Posterior Tibial Tendon Dysfunction Symptoms and Treatment

What is Posterior Tibial Tendon Dysfunction?

Posterior tibial tendon dysfunction (PTTD) is often referred to as adult acquired flat foot.  The posterior tibial tendon serves a vital function in the biomechanics of the foot and pathology of this tendon can lead to debilitating pain and possibly arthritis of foot and ankle.

Posterior tibial tendon dysfunction also known as adult acquired flat foot is a condition where the tendon has gone through changes, which makes it unable to support the arch of the foot, resulting in flattening of the foot.  Posterior tibial tendon dysfunction is the most common cause of flat feet in adults, hence “adult acquired flatfeet”. This condition can happen in one foot or both feet and in general it tends to be progressive in nature, especially if it is not treated early. Posterior tibial tendon dysfunction is classified into four stages which helps with treatment of this condition.

 

What are Signs and symptoms of Posterior Tibial Tendon Dysfunction:

  • Loss of arch height (flat foot)
  • Swelling to medial ankle (inside of the ankle along the course of the tendon)
  • Inability to rise on the toes (single heel raise)
  • Pain to medial ankle with weight bearing
  • Lateral foot pain (sinus tarsi pain)
  • Inward rolling of the ankle
  • Toes starting to point towards the outside

 

What Causes of Posterior Tibial Tendon Dysfunction:

  • Overuse of the tendon
  • Not wearing supportive shoes
  • Foot sprain / trauma
  • Engaging in activities that involves the tendon: running, walking, hiking and climbing

 

Imaging Studies:

  • MRI may be a valuable tool in evaluating the integrity of the posterior tibial tendon
  • X-ray is utilized to assess for arthritis and alignment of the joint

 

Classification of Posterior Tibial Tendon Dysfunction

Posterior tibial tendon dysfunction (adult acquired flat foot deformity) has been classified into four stages:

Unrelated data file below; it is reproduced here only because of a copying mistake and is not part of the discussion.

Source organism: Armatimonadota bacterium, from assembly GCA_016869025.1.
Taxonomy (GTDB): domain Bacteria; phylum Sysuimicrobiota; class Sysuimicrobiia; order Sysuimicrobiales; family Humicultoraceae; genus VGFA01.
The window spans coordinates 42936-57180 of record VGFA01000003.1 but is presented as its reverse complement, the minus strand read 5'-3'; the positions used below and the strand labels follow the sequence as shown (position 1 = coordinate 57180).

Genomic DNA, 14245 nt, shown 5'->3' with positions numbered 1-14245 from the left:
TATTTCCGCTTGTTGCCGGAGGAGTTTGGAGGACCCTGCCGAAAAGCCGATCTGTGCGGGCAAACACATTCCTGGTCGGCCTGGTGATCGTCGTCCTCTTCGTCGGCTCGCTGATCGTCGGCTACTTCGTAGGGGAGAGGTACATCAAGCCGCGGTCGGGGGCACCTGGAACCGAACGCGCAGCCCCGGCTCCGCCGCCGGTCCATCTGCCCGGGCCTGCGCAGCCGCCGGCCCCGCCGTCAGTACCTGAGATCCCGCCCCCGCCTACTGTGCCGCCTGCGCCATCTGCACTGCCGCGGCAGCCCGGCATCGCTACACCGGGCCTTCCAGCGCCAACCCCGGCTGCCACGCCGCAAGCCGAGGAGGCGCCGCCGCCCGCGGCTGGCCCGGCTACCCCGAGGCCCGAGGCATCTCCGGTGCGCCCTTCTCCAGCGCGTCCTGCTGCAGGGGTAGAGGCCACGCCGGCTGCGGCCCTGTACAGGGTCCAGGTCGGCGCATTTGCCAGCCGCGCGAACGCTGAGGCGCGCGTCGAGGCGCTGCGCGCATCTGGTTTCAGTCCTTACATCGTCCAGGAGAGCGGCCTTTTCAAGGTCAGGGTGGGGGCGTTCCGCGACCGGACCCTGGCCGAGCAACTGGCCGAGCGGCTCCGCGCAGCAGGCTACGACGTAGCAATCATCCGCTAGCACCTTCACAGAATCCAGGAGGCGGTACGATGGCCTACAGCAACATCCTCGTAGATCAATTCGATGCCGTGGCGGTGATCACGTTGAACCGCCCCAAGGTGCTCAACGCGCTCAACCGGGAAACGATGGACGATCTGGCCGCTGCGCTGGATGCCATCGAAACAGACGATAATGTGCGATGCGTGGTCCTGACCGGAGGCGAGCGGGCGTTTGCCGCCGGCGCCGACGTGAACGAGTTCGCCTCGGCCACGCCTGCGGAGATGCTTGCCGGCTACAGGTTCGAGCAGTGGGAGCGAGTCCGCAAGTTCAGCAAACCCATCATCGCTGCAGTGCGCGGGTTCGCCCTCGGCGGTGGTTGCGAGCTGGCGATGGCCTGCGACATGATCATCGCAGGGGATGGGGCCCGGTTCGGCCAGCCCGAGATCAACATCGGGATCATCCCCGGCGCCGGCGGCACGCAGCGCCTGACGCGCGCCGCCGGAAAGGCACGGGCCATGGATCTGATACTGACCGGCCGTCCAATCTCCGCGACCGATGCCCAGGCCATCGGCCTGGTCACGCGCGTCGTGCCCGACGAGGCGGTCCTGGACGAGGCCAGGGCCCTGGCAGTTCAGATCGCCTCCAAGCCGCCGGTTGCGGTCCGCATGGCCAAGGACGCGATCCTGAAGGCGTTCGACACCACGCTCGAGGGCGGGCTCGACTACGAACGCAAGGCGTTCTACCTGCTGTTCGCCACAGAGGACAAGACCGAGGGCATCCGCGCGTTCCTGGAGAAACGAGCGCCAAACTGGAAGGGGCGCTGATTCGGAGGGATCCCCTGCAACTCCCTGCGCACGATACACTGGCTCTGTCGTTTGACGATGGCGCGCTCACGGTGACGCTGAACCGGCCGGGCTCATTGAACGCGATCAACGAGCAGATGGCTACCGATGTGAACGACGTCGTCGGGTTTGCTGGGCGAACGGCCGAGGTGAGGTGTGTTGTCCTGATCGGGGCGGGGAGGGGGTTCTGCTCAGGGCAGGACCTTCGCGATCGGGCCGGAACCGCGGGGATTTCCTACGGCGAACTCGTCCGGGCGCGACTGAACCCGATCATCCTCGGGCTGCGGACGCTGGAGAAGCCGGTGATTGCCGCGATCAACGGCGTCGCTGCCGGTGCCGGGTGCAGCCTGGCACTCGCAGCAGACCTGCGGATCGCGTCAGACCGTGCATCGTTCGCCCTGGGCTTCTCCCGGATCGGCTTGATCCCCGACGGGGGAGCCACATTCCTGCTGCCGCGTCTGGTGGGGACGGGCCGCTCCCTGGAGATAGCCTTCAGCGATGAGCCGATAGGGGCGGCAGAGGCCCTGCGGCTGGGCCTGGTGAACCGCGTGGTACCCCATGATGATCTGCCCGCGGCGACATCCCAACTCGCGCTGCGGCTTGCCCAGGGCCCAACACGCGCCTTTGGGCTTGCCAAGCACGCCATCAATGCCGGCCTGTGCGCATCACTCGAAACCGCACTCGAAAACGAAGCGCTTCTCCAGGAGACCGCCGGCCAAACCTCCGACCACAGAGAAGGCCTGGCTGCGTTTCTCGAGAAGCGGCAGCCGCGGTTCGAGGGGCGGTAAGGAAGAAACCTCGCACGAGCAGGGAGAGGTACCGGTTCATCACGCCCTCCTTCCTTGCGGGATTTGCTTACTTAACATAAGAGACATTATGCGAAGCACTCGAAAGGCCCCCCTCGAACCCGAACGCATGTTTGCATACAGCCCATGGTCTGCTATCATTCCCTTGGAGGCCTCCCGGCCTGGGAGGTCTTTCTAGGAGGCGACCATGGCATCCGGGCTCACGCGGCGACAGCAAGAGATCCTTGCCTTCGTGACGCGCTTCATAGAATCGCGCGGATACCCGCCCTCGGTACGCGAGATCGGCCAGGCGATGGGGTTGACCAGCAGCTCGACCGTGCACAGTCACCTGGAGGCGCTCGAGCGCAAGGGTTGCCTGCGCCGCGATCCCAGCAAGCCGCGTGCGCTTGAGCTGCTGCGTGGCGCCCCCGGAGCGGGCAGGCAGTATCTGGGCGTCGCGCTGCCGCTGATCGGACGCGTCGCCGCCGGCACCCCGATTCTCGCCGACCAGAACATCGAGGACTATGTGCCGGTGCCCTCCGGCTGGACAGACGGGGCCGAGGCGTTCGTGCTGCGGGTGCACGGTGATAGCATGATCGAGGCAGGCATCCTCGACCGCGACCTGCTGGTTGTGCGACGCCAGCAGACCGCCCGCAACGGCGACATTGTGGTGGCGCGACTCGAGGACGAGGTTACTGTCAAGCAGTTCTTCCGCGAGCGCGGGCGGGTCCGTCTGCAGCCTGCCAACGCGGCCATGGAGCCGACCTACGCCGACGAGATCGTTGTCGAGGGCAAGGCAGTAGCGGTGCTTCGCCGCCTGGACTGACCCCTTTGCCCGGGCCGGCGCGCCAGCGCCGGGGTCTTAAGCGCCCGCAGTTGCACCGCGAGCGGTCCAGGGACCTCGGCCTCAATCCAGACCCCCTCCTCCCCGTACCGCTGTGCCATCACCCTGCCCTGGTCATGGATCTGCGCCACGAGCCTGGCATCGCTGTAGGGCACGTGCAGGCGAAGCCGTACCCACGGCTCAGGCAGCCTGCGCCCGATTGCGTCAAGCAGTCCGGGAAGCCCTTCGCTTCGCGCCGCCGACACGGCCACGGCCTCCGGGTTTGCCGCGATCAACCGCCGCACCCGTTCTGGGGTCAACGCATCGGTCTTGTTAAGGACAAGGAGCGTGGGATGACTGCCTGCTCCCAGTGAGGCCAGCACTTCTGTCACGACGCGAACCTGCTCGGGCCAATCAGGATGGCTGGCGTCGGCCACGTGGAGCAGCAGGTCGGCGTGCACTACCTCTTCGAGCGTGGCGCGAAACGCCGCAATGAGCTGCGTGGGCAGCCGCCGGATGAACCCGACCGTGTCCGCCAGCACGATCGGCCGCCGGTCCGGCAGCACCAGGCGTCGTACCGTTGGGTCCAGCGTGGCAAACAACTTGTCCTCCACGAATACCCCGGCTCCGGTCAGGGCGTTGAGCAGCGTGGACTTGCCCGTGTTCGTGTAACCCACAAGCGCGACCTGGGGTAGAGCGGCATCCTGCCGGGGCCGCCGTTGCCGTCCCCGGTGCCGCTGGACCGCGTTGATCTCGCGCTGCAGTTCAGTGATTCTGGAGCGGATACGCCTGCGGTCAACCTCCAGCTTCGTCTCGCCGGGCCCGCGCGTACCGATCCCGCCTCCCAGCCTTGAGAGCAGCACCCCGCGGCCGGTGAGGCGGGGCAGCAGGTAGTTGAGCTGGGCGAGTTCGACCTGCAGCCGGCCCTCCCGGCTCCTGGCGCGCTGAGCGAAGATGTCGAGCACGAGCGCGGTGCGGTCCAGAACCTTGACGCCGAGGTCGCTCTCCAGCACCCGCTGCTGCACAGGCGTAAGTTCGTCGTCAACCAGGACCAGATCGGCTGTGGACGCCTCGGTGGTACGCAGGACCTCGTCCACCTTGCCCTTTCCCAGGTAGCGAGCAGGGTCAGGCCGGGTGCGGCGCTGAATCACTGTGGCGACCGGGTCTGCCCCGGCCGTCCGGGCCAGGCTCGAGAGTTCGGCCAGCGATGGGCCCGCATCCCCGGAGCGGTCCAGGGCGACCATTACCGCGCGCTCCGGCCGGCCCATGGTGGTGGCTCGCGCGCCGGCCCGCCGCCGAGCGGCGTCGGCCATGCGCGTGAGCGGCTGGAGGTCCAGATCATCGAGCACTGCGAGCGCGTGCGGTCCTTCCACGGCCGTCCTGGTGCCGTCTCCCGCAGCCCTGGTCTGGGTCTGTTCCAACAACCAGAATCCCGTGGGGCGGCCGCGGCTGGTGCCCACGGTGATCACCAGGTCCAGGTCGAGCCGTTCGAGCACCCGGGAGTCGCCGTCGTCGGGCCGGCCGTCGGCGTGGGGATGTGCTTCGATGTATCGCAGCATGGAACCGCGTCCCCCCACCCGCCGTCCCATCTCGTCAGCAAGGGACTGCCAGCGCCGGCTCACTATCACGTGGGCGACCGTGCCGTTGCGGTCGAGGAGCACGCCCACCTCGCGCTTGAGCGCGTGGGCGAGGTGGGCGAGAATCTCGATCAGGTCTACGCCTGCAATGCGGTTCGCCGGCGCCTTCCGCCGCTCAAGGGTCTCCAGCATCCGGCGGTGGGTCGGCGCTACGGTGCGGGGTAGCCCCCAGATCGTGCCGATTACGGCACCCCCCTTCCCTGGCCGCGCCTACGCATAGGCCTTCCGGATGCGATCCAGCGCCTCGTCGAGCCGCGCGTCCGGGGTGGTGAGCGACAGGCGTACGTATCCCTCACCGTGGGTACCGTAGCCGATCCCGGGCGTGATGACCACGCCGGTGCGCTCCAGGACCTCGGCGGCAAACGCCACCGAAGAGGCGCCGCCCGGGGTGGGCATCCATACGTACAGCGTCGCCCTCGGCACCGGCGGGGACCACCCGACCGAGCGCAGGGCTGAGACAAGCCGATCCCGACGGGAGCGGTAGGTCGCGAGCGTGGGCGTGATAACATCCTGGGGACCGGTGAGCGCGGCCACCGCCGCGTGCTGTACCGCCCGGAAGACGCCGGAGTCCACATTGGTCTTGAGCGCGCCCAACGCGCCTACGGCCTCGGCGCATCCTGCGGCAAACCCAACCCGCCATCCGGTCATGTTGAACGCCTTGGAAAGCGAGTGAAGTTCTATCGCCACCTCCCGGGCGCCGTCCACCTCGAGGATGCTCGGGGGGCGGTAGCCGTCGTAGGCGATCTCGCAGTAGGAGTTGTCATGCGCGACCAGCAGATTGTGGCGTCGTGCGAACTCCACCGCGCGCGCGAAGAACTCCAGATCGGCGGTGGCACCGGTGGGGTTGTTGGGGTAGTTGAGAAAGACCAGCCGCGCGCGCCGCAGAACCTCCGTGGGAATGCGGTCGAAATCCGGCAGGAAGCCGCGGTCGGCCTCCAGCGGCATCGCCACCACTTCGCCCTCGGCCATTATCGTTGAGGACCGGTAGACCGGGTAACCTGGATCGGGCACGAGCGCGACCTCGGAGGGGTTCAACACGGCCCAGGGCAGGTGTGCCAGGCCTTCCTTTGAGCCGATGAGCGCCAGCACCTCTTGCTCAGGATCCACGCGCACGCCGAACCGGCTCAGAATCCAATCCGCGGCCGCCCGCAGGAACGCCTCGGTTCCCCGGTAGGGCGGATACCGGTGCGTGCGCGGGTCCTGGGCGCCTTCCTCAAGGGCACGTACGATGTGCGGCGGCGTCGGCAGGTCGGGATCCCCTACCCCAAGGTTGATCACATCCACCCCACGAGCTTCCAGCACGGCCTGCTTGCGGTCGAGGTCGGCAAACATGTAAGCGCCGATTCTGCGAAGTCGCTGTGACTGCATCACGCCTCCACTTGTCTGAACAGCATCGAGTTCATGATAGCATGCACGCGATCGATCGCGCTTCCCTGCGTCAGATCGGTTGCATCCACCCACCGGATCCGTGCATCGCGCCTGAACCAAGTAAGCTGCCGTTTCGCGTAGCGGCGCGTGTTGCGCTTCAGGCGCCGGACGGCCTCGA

Stage I Posterior Tibial Tendon Dysfunction:

The first stage presents with pain and inflammation of posterior tibial tendon. At this stage, posterior tibial tendon is still functional.

Stage II Posterior Tibial Tendon Dysfunction:

Stage two is characterized by alignment changes of the foot, mainly observed while patient is standing. The deformity is supple meaning the foot is freely movable and a “normal” position can be restored on exam.  Single heel raise is performed to test the tendon and at stage two of this condition is characterized with the inability to perform a single-leg heel rise.

**Majority of patients with posterior tibial tendon dysfunction are at stage 2 by the time they seek treatment.

Stage III Posterior Tibial Tendon Dysfunction:

The third stage is characterized as the dysfunction of the posterior tibial tendon an a flatfoot deformity that is stiff because of arthritis of the hindfoot joint.

Stage IV Posterior Tibial Tendon Dysfunction:

The stage four is a flatfoot deformity  with involvement of the ankle joint. This occurs because the major supporting ligaments on the inside of the ankle, fails to provide support.

 

What are Some Conservative Treatments for Posterior tibial tendon Dysfunction:

PTTD Is progressive and early evaluation and treatment of this condition is strongly advised. If treated early enough, your symptoms may resolve without the need for possible surgical intervention.

In contrast, untreated PTTD could leave you with an extremely flat foot, painful arthritis in the foot and ankle, and increasing limitations on walking, running, or other activities.

In many cases of PTTD, treatment can begin with non-surgical approaches that may include:

  • Immobilization. Sometimes a short-leg cast or boot is worn to immobilize the foot and allow the tendon to heal, or you may need to completely avoid all weight-bearing for a while
  • Orthotic devices or bracing. Custom foot orthotics or Ankle Foot Orthosis (AFO) to support the arch and decrease tension on the tendon.
  • Physical therapy. Ultrasound therapy and exercises may help rehabilitate the tendon and muscle following immobilization.
  • Medications. Nonsteroidal anti-inflammatory drugs (NSAIDs), such as ibuprofen, help reduce the pain and inflammation.
  • Shoe modifications. Your foot and ankle surgeon may advise you to change your shoes to something more supportive. (Please refer to our comprehensive shoe list to find the appropriate shoe based on you foot type)

 

When is Surgery Needed for Posterior Tibial Tendon Dysfunction?

Advanced progression or failed conservative treatment options of PTTD may require surgical intervention to address your pain and foot deformity.